We’ve done our best to include recipes here that use a range of alcohols. So whether you are a vodka, gin, whiskey, rum, or tequila kinda lady you will find a cocktail here t hat will be equal parts easy & delicious!

    Blackberry Lavender Champagne Cocktail

    This champagne cocktail gets a unique twist with a simple blackberry and lavender sauce that is super easy but looks stunning! Perfect for entertaining with delicious real ingredients. Get Recipe Here.

    Raspberry Lemon Drop

    This is such a simple and fun spring cocktail! Raspberries, lemon and a hint of fresh thyme make one of the best spring cocktails out there! Completely refreshing! Get Recipe Here.

    Blood Orange Champagne Cocktail

    This blood orange champagne cocktail is what you want if you are looking for the perfect spring champagne cocktails! Blood oranges are still at the tail end of their season and lend this beautiful ruby color to your drink! Get Recipe Here.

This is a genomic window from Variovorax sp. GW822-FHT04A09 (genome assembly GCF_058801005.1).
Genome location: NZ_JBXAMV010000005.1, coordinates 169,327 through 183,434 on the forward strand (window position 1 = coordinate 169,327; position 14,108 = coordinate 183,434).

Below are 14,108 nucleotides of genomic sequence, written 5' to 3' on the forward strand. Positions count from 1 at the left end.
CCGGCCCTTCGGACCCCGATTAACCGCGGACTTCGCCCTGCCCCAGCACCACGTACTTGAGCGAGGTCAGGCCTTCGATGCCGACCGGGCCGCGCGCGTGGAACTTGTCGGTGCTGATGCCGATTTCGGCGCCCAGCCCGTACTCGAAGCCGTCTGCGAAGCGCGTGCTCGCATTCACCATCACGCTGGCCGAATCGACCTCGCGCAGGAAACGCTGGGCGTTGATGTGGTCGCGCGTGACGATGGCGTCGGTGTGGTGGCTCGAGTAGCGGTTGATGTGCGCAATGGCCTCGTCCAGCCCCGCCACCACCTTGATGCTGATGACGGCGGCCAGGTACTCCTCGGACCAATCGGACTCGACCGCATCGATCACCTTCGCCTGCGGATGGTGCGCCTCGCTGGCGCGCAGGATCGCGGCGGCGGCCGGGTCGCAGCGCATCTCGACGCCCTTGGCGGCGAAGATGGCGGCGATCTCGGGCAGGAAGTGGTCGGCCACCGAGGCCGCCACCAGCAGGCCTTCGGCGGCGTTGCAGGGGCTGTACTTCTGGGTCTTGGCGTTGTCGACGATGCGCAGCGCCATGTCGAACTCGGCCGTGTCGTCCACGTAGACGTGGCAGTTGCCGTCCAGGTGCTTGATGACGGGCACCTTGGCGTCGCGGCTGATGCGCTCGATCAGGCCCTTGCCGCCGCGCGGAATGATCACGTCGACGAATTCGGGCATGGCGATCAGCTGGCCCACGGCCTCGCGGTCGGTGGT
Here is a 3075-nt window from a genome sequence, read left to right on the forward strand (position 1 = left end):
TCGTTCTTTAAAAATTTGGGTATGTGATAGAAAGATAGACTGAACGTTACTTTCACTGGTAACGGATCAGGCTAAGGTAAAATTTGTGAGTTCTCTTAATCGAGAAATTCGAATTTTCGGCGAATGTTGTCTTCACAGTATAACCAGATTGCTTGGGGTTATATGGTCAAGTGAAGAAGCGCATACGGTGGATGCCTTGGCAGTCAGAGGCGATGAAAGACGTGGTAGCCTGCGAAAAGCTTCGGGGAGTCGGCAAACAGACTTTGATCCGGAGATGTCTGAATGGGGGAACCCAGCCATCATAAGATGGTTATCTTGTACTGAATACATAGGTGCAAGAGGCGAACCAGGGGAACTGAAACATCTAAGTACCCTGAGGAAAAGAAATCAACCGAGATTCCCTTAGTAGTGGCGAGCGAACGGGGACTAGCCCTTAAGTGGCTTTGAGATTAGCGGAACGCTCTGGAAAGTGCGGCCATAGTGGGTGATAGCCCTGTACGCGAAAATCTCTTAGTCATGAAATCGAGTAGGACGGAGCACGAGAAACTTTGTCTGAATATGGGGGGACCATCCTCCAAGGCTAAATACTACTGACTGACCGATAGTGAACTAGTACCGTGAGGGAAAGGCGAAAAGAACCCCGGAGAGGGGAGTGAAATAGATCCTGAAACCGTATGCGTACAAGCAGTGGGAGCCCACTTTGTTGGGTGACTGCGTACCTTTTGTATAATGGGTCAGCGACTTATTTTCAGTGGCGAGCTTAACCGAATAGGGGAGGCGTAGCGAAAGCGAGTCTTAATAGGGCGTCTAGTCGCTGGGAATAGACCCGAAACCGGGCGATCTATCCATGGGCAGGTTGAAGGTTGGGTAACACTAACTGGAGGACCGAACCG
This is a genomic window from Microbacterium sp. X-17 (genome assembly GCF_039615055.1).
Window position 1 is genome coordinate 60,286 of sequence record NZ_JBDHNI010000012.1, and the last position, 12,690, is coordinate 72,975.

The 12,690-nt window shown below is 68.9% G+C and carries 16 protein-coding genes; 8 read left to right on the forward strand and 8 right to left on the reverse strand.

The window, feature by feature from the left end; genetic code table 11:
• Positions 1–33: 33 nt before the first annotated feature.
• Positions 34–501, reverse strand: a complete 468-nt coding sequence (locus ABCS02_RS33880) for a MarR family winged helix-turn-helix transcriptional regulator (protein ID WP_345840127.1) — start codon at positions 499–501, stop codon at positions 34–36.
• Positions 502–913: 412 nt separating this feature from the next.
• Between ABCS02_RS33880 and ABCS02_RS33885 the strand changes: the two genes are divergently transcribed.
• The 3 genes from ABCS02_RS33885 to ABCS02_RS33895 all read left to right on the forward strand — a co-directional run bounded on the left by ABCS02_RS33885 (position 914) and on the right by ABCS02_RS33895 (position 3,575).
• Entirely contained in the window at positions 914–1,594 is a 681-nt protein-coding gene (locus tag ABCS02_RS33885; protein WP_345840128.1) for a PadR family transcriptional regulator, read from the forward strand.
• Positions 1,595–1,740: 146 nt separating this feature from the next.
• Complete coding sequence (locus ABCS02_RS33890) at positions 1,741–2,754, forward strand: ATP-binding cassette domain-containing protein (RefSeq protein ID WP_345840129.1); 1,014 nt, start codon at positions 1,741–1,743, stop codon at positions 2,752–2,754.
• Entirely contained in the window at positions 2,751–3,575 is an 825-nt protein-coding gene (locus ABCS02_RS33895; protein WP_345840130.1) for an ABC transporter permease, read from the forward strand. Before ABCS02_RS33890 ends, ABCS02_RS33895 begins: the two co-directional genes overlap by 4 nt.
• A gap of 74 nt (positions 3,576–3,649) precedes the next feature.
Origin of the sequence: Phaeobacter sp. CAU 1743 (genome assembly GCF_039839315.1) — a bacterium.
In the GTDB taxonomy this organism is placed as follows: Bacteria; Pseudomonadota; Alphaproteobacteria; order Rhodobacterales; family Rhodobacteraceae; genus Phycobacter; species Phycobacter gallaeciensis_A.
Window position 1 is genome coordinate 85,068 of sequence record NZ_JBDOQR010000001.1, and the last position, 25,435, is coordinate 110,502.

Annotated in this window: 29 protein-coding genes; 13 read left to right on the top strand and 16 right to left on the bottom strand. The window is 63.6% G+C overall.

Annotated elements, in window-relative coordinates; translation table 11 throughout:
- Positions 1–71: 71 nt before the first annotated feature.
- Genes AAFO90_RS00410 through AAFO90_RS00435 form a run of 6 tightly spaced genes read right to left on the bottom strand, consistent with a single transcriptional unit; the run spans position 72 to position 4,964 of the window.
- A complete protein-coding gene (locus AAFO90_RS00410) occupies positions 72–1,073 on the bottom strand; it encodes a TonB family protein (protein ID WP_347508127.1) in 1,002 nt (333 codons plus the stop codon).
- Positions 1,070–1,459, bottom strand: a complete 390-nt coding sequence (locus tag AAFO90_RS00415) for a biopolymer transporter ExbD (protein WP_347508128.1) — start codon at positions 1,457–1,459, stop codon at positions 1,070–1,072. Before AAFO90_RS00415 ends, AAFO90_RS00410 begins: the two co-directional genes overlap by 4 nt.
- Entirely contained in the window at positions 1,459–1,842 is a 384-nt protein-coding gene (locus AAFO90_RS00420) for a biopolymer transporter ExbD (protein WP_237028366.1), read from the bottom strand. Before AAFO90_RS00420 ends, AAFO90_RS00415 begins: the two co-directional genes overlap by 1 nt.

Peach Bellinis

    Peach Bellinis are here to claim the title of king of brunch! Mimosas are soooo last season! Frozen peaches lend their flavor here so you can totally sneak these in as a spring drink. Make them with fresh peaches as the summer comes on fully! Get Recipe Here.

    Boozy Lavender Lemonade

    Lavender and lemon, the perfect Spring flavor combination! These Lavender Lemonades are sure to be your new favorite way to relax this Spring! Made with vodka the alcohol blends right in making these as easy to drink as a hard lemonade but the lavender amps up all the complexity! Get Recipe Here.

    Pink Champagne Margaritas

    This drink just screams spring! These would be absolutely perfect to pair with your first grilling meal of the season. The perfect combination of pink lemonade and margarita, these are heavenly and oh so refreshing! Get Recipe Here.

    Easy Pina Colada Recipe